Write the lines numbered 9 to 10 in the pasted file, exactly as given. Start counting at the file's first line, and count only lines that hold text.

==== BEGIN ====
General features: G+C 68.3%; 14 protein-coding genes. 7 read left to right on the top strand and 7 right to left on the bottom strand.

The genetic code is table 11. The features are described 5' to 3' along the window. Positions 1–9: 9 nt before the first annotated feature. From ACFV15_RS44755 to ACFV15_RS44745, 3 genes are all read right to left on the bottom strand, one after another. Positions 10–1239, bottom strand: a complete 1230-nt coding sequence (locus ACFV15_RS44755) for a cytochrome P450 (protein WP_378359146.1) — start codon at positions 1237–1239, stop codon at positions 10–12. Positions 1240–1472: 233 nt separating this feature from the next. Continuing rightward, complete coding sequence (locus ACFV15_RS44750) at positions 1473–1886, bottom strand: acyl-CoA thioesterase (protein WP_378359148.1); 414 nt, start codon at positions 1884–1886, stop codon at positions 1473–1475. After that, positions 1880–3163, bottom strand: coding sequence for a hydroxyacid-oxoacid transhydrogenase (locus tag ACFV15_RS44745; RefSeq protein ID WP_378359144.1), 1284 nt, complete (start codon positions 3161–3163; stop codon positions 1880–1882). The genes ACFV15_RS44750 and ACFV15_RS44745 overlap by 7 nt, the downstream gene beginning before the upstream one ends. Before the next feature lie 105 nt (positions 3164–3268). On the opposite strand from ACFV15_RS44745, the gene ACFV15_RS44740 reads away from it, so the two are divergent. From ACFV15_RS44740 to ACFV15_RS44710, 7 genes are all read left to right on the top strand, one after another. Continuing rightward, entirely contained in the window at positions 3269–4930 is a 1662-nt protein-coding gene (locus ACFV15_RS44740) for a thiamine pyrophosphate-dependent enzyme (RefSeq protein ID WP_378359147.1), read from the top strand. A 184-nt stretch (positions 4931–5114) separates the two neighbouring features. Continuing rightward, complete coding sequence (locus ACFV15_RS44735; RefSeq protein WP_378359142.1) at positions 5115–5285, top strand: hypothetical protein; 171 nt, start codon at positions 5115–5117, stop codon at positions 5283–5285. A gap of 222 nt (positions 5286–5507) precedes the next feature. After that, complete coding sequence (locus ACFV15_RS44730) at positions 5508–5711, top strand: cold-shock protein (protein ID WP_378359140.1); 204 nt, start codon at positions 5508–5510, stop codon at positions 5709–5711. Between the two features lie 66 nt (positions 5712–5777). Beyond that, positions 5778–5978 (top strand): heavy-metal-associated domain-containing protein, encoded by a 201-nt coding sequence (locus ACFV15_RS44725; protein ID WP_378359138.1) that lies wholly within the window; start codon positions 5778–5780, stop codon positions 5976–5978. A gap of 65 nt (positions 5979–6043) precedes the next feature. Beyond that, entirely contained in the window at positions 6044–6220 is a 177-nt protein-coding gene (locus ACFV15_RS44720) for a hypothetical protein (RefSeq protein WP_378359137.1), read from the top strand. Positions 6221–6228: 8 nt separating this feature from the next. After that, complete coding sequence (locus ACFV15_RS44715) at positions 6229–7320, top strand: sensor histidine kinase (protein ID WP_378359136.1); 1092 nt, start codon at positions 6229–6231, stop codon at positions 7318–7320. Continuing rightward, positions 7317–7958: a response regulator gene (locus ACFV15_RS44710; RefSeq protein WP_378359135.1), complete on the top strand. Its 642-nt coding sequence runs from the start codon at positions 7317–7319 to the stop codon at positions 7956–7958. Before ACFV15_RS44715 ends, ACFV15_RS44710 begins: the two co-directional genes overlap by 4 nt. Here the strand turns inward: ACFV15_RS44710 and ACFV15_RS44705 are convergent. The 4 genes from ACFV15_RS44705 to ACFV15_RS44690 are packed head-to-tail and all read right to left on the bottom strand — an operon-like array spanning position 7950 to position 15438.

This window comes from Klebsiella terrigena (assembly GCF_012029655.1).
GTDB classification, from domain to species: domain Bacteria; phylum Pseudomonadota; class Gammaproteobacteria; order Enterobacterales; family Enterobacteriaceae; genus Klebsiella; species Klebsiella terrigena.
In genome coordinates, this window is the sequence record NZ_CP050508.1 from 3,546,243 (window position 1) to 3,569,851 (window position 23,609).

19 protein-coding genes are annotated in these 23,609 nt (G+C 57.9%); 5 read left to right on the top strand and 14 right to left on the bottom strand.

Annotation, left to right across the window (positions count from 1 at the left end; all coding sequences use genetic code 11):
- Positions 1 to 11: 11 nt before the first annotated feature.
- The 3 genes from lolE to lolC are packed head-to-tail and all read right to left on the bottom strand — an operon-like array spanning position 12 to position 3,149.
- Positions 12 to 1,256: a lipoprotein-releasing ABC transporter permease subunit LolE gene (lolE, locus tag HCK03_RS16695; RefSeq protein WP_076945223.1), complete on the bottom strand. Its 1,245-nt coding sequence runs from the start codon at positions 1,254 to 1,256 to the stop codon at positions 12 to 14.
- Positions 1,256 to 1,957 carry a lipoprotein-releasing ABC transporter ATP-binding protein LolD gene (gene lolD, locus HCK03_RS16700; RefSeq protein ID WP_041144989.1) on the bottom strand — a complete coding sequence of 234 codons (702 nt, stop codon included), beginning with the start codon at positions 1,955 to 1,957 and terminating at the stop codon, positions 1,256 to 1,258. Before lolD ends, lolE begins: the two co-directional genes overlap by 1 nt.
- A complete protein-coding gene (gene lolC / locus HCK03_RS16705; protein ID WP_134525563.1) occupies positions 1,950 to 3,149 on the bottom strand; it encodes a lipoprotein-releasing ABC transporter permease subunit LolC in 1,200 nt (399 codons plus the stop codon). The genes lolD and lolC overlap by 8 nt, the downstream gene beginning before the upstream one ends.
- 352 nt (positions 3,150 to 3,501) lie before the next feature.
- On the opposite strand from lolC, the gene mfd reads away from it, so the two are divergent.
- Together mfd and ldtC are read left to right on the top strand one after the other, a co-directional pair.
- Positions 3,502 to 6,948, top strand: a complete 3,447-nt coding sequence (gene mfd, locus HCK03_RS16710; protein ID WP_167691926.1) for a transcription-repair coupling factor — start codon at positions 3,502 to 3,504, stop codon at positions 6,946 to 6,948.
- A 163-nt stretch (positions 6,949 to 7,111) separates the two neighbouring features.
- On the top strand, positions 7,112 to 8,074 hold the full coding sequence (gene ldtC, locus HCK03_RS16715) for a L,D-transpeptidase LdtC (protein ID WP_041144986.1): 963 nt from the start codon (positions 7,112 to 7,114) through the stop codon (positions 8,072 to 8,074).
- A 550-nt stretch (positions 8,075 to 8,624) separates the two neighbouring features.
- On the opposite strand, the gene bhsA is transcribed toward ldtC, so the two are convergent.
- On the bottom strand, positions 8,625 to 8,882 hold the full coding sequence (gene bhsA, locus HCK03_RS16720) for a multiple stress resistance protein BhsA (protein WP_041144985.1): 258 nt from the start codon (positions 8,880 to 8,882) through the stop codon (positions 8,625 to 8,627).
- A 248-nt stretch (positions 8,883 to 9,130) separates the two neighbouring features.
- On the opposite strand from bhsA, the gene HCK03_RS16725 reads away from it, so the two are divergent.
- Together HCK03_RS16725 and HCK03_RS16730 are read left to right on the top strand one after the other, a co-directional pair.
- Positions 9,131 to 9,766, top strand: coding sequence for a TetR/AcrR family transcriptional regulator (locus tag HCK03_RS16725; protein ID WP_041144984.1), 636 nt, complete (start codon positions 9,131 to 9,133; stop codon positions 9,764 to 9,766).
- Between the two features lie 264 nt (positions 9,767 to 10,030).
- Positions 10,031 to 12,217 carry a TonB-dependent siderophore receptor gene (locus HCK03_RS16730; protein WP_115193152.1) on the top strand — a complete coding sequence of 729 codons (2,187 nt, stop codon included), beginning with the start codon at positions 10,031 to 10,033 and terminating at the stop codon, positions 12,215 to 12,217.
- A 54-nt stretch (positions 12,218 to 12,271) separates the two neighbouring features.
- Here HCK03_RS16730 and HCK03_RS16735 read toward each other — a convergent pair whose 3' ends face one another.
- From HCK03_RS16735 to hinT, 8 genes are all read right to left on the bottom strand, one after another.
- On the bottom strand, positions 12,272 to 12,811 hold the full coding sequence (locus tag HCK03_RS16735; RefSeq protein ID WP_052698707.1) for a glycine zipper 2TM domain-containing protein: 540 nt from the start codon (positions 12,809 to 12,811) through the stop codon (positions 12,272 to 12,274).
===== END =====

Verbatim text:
- The 3 genes from lolE to lolC are packed head-to-tail and all read right to left on the bottom strand — an operon-like array spanning position 12 to position 3,149.
- Positions 12 to 1,256: a lipoprotein-releasing ABC transporter permease subunit LolE gene (lolE, locus tag HCK03_RS16695; RefSeq protein WP_076945223.1), complete on the bottom strand. Its 1,245-nt coding sequence runs from the start codon at positions 1,254 to 1,256 to the stop codon at positions 12 to 14.